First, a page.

"We're all so sad and we cannot believe the result," said L.A. resident Avishan. "All my friends in Tehran are crying, and everyone is so sad. But who is there to hear our voice?"
Others say it doesn't matter who is elected president. They say the regime is the real problem.
"The decision maker is the Ayatollah, and that system should be changed," said Roozbeh Farahanipour. "The Prime Minister is nobody."
As video of protests and violent clashes in Iran appear on television many are concerned about their family and friends. People said cell phones and other lines of communication have been cut off.
While people said they are disappointed by the re-election of Ahmadinejad, many said they are equally disappointed by the loss of opportunity for change.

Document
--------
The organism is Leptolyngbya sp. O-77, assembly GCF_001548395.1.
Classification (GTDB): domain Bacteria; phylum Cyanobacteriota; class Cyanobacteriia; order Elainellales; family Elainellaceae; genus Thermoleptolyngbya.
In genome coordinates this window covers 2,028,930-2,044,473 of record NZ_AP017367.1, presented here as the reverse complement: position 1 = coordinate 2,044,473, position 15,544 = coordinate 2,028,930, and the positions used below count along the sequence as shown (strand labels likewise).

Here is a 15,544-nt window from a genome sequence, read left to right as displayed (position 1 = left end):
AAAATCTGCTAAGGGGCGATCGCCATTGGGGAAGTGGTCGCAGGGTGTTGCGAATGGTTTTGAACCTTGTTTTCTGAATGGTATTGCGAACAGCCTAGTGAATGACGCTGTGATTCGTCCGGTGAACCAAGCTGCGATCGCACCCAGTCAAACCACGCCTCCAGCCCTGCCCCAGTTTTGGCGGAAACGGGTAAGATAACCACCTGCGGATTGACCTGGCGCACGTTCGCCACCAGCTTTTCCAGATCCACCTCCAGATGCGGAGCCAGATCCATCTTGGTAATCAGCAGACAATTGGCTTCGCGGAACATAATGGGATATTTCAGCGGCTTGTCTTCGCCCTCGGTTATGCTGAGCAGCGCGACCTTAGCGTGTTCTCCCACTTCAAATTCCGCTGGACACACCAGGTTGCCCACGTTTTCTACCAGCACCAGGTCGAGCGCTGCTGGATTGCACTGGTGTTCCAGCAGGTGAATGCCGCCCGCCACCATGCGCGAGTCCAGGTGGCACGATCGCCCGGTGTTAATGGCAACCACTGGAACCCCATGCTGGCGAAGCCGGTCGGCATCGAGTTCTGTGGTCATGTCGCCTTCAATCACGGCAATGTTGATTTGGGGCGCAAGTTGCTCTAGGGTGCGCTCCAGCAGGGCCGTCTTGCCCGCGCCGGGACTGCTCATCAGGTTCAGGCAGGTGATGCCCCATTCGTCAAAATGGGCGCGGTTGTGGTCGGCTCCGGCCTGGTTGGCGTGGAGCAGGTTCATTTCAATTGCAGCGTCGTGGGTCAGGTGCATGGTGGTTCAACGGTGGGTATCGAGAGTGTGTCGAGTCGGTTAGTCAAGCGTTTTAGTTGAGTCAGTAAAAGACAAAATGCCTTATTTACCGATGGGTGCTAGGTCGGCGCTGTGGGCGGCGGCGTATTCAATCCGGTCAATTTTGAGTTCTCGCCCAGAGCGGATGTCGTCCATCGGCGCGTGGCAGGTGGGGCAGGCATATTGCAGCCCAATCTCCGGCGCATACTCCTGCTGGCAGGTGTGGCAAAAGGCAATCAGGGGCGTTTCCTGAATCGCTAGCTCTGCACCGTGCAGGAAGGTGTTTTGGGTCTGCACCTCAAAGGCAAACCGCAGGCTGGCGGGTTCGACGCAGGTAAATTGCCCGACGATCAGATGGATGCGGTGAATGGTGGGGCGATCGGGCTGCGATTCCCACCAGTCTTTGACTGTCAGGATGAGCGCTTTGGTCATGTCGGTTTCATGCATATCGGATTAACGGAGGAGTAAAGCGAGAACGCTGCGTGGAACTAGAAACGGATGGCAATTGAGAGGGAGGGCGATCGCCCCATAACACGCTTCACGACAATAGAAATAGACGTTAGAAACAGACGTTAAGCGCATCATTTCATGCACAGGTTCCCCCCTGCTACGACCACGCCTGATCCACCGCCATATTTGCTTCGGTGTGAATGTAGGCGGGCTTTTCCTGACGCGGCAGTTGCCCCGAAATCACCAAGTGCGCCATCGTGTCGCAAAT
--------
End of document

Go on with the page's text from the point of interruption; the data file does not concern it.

"I don't believe in either [parties], but it's the people's vote that we wanted to see. It was their satisfaction that they have a say," said Sholeh Shahbaz.
But Ahmadinejad does have local supporters. One Iranian-American said despite the arguements over the validity of Ahmadinejad's victory she believes the election was carried out fairly.
Opponents believe the outcry will lead to change.
"We cannot be quiet, this is totally unfair. This is like a betrayal for us," said Avishan.